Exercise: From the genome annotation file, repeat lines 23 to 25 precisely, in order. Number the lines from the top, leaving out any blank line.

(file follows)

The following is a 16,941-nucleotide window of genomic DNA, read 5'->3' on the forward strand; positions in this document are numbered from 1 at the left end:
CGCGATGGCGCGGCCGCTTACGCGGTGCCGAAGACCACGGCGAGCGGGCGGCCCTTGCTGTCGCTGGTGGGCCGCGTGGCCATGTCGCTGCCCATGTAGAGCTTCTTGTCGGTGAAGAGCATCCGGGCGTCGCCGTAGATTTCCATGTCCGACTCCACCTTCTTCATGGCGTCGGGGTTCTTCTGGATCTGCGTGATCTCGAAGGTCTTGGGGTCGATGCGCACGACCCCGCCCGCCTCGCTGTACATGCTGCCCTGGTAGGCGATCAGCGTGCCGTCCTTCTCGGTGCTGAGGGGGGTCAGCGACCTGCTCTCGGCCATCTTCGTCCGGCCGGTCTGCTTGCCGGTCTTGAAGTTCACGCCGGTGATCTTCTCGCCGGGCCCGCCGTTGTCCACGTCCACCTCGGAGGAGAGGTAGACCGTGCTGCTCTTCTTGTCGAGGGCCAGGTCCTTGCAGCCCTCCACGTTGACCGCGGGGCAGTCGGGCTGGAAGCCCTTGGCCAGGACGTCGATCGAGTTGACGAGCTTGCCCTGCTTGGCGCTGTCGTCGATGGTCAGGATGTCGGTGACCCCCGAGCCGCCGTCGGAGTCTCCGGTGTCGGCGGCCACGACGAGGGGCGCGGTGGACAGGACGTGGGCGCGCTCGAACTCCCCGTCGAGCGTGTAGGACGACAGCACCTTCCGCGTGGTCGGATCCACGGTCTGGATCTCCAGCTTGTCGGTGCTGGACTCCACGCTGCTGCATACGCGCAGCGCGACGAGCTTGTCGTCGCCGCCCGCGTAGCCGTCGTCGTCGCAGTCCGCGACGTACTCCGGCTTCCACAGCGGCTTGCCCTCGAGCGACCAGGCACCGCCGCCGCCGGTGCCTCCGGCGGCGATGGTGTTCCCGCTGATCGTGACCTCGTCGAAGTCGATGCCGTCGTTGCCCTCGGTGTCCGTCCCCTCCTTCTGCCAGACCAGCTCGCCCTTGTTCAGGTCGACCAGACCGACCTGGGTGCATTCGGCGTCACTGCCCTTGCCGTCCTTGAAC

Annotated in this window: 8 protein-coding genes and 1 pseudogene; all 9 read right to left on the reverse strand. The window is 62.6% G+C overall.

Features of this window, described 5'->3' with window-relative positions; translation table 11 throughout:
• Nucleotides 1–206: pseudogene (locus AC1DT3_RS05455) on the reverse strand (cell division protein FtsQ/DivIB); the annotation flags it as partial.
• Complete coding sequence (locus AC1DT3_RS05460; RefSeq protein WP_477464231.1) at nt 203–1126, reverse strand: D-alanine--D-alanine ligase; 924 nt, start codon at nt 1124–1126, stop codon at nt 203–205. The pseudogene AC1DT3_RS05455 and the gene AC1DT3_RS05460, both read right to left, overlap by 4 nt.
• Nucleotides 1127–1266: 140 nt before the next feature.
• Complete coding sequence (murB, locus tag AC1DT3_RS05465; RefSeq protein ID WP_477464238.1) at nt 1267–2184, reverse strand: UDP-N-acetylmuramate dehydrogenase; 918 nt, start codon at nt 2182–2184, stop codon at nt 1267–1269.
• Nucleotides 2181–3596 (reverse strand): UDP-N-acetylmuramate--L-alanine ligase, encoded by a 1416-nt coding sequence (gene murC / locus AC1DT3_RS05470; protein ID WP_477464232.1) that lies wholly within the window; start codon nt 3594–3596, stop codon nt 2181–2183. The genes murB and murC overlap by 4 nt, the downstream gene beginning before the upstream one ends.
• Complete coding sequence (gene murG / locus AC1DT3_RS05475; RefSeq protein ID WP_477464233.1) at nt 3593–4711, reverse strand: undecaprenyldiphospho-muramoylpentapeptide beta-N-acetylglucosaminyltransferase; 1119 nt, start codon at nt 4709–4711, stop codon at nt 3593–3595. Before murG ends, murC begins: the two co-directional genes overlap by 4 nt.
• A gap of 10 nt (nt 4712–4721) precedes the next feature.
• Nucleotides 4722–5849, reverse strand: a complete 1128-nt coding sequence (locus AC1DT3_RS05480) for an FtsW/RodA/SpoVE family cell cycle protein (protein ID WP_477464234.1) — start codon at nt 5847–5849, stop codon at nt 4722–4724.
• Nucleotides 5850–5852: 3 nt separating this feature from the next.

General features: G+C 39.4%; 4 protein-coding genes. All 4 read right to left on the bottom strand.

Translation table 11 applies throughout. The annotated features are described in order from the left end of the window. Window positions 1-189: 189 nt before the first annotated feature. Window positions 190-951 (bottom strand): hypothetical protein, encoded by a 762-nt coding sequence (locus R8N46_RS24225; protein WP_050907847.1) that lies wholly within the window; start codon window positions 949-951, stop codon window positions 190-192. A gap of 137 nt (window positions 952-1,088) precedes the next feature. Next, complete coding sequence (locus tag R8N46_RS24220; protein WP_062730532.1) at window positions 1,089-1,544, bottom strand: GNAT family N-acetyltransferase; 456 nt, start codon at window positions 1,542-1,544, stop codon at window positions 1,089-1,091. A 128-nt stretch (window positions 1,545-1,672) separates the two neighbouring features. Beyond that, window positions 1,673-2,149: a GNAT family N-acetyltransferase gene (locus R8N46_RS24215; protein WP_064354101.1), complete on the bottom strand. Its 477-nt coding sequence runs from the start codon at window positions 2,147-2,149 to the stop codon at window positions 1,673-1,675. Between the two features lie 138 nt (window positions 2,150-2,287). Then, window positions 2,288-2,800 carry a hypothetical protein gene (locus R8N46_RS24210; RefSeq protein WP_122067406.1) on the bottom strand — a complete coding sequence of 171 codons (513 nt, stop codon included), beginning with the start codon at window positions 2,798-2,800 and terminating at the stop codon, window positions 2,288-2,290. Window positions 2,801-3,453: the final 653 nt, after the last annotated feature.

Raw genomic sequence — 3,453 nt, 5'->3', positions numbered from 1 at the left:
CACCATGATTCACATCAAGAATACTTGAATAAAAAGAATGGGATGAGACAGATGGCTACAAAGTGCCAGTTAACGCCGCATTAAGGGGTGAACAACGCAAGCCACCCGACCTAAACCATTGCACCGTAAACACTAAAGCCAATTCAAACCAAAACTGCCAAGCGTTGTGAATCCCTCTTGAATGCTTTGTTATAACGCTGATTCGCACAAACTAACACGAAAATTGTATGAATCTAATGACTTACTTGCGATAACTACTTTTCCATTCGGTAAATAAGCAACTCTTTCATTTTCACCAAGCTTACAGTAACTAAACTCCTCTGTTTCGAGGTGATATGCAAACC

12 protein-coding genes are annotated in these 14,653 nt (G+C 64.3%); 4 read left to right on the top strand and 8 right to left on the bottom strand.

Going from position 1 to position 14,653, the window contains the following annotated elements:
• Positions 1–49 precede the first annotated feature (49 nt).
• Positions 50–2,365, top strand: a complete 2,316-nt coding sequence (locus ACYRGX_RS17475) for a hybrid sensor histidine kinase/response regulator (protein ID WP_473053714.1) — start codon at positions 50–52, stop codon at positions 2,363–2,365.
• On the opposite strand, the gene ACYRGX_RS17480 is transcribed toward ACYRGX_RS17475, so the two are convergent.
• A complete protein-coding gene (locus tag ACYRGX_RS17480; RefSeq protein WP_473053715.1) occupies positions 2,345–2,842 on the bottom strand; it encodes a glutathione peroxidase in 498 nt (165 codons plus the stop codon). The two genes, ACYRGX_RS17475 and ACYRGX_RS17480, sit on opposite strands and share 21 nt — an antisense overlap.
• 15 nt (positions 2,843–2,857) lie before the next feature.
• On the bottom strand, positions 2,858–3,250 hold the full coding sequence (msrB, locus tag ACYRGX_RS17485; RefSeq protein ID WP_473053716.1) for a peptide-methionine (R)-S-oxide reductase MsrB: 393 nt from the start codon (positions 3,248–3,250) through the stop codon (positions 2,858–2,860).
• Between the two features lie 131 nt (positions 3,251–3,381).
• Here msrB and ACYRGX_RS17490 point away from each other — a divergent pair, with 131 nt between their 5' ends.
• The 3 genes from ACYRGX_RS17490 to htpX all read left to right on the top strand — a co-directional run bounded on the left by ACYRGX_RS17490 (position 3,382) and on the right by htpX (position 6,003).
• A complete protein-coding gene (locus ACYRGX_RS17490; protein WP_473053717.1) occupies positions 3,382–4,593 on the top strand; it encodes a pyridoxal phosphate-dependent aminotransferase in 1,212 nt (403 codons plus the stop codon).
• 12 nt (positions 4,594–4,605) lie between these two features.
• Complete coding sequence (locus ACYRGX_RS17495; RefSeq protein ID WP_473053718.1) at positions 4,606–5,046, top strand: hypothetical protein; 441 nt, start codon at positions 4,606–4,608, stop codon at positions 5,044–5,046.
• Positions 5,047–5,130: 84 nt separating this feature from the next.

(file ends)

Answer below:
• A complete protein-coding gene (locus tag ACYRGX_RS17480; RefSeq protein WP_473053715.1) occupies positions 2,345–2,842 on the bottom strand; it encodes a glutathione peroxidase in 498 nt (165 codons plus the stop codon). The two genes, ACYRGX_RS17475 and ACYRGX_RS17480, sit on opposite strands and share 21 nt — an antisense overlap.
• 15 nt (positions 2,843–2,857) lie before the next feature.
• On the bottom strand, positions 2,858–3,250 hold the full coding sequence (msrB, locus tag ACYRGX_RS17485; RefSeq protein ID WP_473053716.1) for a peptide-methionine (R)-S-oxide reductase MsrB: 393 nt from the start codon (positions 3,248–3,250) through the stop codon (positions 2,858–2,860).